From 14 December 2019, the Official Controls Regulations (OCR) – Regulation (EU) 2017/625 – will come fully into force. The OCR will repeal and replace several pieces of EU legislation, in particular Regulation (EC) 882/2004 and Regulation (EC) 854/2004. The OCR seeks to simplify and harmonise the official control system. Provisions will remain substantially the same, with some exceptions.
What will be changing from 14 December 2019?
Border Control Posts (BCPs)
All Border Inspection Posts (BIPs) will automatically be re-designated as Border Control Posts (BCPs). This is purely a name change, whilst no further action is required by businesses; they should check their BCP is approved to accept their category of good.
Importers of live animals and animal products will need to give the relevant BCP at least one working day, and a minimum of four hours prior notice of importation. Note: there are no changes to the minimum pre-notification period for live animals.
Common Health Entry Document
Importers will also complete a new Common Health Entry Document (CHED), replacing the Common Veterinary Entry Document (CVED).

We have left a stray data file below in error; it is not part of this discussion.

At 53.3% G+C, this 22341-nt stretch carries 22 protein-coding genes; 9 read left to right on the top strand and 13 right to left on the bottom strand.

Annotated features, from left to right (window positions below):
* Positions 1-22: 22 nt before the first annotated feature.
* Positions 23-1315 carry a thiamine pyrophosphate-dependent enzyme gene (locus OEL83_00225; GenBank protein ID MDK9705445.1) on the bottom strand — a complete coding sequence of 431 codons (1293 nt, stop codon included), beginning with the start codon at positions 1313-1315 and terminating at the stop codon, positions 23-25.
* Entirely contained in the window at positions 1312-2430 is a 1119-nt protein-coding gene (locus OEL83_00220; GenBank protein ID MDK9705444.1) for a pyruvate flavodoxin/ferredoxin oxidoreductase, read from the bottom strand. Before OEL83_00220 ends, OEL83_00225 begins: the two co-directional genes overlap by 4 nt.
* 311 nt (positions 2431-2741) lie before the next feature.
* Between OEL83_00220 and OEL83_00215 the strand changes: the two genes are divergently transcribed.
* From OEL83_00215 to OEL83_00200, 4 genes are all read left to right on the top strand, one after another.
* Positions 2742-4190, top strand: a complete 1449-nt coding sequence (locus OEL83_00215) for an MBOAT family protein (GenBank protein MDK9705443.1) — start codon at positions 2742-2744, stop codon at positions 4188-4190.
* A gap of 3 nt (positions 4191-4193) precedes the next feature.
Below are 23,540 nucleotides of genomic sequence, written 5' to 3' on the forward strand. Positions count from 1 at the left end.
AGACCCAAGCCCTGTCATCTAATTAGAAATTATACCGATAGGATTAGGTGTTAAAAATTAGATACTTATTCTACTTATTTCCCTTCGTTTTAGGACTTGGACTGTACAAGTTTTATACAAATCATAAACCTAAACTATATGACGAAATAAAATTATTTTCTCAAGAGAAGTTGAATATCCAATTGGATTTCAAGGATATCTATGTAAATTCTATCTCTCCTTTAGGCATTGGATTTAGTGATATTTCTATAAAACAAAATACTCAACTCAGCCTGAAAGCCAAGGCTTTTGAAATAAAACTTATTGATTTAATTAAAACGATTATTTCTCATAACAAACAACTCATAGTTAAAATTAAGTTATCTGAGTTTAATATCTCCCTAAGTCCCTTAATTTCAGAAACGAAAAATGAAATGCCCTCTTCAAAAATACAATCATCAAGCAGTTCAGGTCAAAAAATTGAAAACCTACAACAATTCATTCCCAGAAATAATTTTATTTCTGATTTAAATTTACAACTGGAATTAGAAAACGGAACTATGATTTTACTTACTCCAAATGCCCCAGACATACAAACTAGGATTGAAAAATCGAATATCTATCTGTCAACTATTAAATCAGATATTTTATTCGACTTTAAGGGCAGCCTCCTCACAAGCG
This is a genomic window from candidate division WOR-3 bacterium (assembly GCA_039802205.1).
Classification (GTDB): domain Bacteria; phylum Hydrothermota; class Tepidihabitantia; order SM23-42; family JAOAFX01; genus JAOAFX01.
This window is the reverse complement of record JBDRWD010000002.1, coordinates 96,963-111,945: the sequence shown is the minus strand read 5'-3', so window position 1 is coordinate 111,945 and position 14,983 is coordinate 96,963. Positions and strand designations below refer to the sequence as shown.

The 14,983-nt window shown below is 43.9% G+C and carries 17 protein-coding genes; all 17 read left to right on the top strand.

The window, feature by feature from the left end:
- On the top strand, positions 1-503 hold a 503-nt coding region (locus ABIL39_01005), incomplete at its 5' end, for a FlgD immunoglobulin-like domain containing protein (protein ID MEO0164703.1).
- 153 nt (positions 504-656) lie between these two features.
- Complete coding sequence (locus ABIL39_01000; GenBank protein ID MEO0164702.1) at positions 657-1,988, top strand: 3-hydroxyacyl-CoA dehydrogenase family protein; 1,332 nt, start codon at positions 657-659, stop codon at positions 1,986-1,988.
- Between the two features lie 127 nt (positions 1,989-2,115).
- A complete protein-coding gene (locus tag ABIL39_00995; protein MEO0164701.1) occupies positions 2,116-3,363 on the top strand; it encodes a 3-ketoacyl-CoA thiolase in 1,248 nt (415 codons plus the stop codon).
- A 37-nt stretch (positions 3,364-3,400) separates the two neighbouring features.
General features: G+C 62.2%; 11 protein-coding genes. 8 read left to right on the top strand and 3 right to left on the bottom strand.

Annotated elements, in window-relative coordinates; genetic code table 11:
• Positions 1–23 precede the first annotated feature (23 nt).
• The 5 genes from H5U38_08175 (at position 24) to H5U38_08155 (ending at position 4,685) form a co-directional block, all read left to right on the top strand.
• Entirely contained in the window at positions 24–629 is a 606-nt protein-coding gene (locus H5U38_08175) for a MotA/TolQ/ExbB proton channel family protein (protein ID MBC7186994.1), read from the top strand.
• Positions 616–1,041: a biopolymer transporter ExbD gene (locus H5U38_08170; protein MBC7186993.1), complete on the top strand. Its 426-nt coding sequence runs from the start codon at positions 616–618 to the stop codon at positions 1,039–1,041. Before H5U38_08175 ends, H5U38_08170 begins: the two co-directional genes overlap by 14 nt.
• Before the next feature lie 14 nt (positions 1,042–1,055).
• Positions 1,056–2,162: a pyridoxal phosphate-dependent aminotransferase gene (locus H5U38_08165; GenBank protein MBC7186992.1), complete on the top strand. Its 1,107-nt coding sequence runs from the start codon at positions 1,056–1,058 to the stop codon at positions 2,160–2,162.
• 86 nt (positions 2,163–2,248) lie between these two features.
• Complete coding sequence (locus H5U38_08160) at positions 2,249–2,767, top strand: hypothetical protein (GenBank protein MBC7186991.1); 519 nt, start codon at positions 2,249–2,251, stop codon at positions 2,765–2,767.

Import health certificates
Health certificates accompanying imported products of animal origin, including seafood, are changing. Consignments of fishery products and live bivalves arriving at the EU border, or landed directly into an EU port, will need to be accompanied by certificates in the new format. Old style certificates issued on or after 14 December 2019 will not be accepted. The Regulation that provides the specimen certificates is Regulation (EU) 2019/628. Importers should ensure that their suppliers are aware of the change.
New pre-notification IT system
TRACES NT will be the new system for notifying imports of fishery products from outside the EU. Transition from the existing TRACES Classic system to the new TRACES NT system has been delayed. We will provide further updates in the near future.
Approved establishments handling live bivalve molluscs or echinoderms will no longer be permitted to harvest from unclassified areas. Any business currently harvesting echinoderms from unclassified areas will require the area to be classified.
When health standards have not been met in Class A harvesting areas, continued harvesting of live bivalve molluscs, without closure or reclassification, may be permitted on the basis of a risk assessment. The continuation will be on a temporary and non-recurring basis, and only as long as the area and all approved establishments are under a single competent authority and are subject to appropriate restrictive measure.
The sampling frequency for toxin analysis of live bivalve molluscs has been made clearer, requiring weekly sampling, unless demonstrated by risk assessment that less frequent sampling is appropriate.